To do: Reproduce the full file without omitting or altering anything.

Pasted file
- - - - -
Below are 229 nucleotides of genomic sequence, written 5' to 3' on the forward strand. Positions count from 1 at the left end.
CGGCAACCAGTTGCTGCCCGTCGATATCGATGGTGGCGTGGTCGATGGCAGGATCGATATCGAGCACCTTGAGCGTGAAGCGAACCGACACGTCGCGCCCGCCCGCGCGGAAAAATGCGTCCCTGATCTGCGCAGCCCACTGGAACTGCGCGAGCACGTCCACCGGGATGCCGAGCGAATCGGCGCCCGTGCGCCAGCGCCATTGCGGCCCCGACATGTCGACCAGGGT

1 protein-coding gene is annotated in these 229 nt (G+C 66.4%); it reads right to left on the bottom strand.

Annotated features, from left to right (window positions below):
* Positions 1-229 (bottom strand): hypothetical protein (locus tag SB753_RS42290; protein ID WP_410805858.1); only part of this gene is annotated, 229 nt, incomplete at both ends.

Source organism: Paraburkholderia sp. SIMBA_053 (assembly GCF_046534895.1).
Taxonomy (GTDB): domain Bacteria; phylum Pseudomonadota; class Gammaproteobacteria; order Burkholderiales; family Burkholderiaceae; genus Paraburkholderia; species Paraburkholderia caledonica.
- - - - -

Below are 229 nucleotides of genomic sequence, written 5' to 3' on the forward strand. Positions count from 1 at the left end.
CGGCAACCAGTTGCTGCCCGTCGATATCGATGGTGGCGTGGTCGATGGCAGGATCGATATCGAGCACCTTGAGCGTGAAGCGAACCGACACGTCGCGCCCGCCCGCGCGGAAAAATGCGTCCCTGATCTGCGCAGCCCACTGGAACTGCGCGAGCACGTCCACCGGGATGCCGAGCGAATCGGCGCCCGTGCGCCAGCGCCATTGCGGCCCCGACATGTCGACCAGGGT

1 protein-coding gene is annotated in these 229 nt (G+C 66.4%); it reads right to left on the bottom strand.

Annotated features, from left to right (window positions below):
* Positions 1-229 (bottom strand): hypothetical protein (locus tag SB753_RS42290; protein ID WP_410805858.1); only part of this gene is annotated, 229 nt, incomplete at both ends.

Source organism: Paraburkholderia sp. SIMBA_053 (assembly GCF_046534895.1).
Taxonomy (GTDB): domain Bacteria; phylum Pseudomonadota; class Gammaproteobacteria; order Burkholderiales; family Burkholderiaceae; genus Paraburkholderia; species Paraburkholderia caledonica.